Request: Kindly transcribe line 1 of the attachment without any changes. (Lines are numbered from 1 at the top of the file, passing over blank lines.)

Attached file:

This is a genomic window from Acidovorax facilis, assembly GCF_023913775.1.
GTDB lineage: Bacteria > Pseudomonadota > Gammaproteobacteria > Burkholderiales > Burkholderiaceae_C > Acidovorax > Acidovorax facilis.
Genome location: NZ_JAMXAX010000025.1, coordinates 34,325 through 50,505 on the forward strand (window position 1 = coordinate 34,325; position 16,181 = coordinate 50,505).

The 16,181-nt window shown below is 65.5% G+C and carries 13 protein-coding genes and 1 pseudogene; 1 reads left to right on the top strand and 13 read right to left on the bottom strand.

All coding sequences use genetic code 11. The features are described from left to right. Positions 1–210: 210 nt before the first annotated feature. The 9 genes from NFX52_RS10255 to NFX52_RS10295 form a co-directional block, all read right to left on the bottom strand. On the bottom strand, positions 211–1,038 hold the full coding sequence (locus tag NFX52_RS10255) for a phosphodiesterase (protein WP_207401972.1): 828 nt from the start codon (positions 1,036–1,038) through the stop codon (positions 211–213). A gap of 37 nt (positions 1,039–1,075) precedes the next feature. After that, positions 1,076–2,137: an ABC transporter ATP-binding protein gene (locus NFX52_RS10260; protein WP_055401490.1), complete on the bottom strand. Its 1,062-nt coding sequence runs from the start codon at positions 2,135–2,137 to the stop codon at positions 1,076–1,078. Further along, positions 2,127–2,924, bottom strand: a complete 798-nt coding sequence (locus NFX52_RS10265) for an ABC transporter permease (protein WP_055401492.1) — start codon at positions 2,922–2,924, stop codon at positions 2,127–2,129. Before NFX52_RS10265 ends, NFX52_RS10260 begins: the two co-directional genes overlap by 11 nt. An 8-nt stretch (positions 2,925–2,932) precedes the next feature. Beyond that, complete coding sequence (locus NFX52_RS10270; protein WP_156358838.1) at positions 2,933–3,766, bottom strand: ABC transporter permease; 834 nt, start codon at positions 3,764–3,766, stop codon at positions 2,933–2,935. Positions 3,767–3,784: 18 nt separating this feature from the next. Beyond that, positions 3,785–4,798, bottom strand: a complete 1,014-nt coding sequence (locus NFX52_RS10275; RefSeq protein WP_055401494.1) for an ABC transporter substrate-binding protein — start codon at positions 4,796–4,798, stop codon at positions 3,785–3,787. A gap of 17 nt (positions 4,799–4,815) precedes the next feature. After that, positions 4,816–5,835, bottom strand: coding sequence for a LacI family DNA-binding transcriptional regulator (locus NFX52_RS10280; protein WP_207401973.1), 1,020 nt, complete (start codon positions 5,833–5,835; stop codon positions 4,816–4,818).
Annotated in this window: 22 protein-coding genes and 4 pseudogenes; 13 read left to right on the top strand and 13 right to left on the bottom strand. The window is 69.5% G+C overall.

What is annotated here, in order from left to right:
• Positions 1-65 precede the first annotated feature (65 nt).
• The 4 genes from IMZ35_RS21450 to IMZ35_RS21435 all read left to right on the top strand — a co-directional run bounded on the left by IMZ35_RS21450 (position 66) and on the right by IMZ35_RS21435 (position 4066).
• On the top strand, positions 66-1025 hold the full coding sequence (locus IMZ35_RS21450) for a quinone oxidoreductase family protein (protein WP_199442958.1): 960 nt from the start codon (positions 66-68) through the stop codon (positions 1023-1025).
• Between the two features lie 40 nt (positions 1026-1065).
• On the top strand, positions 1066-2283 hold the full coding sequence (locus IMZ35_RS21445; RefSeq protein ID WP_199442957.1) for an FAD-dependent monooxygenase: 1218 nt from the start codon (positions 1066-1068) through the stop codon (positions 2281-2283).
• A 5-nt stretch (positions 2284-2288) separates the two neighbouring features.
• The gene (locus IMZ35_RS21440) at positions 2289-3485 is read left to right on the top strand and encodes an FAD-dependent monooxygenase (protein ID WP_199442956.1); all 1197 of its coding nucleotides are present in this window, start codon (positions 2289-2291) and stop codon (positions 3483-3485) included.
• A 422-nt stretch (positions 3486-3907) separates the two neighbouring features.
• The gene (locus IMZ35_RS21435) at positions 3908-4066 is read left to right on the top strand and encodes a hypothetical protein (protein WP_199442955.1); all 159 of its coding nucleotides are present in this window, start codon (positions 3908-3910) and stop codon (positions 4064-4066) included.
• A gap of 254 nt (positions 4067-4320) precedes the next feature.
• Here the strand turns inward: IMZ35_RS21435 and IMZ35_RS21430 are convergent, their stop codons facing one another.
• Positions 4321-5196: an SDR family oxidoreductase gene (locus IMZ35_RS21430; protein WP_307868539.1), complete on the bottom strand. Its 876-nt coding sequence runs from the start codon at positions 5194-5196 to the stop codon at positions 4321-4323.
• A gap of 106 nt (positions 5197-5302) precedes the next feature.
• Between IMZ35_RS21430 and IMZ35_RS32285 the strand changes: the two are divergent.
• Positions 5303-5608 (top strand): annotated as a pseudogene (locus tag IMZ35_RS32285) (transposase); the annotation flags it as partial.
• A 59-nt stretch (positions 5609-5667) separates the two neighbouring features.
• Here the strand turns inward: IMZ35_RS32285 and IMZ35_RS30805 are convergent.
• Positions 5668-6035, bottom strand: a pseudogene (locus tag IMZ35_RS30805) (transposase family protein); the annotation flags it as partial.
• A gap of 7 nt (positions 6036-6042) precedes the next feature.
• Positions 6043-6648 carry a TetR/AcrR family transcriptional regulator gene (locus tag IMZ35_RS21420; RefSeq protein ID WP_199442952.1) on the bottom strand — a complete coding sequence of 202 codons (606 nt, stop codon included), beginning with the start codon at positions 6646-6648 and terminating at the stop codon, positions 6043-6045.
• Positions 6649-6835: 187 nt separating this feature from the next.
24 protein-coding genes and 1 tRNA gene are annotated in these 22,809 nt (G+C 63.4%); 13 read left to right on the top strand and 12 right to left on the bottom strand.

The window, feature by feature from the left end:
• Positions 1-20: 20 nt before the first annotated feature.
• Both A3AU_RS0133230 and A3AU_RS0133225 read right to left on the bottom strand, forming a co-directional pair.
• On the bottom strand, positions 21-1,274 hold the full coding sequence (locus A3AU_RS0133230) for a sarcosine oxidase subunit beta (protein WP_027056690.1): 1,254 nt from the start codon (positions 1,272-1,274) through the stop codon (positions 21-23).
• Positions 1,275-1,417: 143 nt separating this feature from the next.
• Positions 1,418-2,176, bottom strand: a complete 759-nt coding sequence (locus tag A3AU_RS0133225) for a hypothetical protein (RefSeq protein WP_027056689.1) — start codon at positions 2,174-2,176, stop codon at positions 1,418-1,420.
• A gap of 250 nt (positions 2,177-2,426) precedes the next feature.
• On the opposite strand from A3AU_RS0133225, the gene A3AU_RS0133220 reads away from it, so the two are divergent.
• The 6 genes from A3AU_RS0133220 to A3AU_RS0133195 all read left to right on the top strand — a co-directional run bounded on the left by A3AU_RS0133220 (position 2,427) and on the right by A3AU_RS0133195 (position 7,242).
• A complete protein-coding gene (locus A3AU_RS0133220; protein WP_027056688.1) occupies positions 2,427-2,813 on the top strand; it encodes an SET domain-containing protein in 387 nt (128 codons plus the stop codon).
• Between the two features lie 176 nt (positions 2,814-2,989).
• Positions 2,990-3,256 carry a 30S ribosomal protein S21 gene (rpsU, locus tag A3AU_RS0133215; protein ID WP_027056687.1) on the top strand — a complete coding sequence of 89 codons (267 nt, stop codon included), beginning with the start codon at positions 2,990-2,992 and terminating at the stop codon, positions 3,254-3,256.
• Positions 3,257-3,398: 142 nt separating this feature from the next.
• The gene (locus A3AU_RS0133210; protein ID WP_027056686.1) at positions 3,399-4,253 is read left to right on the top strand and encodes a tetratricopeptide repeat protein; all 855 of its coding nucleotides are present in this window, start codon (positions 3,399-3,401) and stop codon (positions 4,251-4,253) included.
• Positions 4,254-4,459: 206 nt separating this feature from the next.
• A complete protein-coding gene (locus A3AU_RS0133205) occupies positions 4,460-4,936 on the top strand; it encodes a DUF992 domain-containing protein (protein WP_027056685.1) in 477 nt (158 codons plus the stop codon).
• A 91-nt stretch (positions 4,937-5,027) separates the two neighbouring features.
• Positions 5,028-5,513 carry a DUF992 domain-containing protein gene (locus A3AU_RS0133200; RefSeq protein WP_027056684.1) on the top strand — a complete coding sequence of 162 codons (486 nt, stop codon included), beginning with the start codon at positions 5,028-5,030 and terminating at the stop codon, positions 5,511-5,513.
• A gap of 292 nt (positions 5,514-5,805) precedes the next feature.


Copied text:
This is a genomic window from Acidovorax facilis, assembly GCF_023913775.1.